Marijuana may be able to slow immune tissue damage in HIV patients, a new study has found. Doctors can already recommend cannabis to HIV and AIDS patients in medical marijuana states to combat nausea, weight loss and pain, and there is a pharmaceutical THC derivative available to patients in all states. Now evidence from this and previous studies suggests that marijuana could actually be effective in combating the underlying disease.
Monkeys infected with an HIV-like virus were better able to combat the disease if they received THC every day, according to research from Louisiana State University published in health journal AIDS Research and Human Retroviruses.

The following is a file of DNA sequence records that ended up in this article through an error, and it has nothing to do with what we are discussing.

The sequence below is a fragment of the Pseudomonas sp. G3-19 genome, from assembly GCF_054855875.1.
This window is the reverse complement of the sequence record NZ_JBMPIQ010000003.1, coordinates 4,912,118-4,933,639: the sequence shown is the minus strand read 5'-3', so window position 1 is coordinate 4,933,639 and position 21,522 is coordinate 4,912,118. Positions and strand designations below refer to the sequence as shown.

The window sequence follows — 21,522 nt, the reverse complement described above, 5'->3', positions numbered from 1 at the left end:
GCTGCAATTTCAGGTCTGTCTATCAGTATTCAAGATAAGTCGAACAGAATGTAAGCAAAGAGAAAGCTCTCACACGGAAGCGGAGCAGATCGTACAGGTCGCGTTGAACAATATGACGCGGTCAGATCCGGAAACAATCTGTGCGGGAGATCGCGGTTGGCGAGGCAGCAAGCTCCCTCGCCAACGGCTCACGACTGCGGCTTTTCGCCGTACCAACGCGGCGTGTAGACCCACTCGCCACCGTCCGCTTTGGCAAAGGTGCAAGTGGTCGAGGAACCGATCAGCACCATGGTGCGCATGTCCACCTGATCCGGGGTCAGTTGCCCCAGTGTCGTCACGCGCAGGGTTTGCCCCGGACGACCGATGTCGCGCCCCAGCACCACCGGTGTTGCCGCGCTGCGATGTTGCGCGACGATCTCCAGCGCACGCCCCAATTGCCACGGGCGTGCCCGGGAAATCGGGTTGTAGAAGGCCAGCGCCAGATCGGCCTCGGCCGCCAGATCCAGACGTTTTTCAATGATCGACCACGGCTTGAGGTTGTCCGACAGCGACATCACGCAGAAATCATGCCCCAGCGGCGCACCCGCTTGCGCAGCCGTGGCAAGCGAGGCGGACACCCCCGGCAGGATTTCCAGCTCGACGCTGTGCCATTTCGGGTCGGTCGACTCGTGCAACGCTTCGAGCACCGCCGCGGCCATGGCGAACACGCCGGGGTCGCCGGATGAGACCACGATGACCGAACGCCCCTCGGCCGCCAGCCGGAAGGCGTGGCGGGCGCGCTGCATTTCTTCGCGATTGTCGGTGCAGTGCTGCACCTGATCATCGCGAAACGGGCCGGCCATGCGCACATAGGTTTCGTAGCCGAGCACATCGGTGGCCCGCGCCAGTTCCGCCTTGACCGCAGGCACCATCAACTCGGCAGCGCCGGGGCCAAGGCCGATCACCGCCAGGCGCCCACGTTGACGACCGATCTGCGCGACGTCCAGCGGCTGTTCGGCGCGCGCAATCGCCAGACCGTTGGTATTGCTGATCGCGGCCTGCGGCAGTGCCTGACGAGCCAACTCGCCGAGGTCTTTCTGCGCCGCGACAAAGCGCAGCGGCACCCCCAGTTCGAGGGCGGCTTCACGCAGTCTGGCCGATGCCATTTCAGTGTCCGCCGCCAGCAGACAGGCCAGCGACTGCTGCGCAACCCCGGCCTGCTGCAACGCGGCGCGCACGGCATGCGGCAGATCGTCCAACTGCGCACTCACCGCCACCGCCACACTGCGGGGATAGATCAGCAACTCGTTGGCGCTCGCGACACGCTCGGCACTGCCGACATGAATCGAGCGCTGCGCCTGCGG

The study measured immune tissues in the stomachs of Rhesus monkeys and found that those given the pot-derivative over a period of 18 months maintained healthier cells than those who were denied the THC treatment.
“These findings reveal novel mechanisms that may potentially contribute to cannabinoid-mediated disease modulation,” wrote Dr. Patricia Molina, the study’s lead author. “It adds to the picture and it builds a little bit more information.”
– Read the entire article at AlterNet.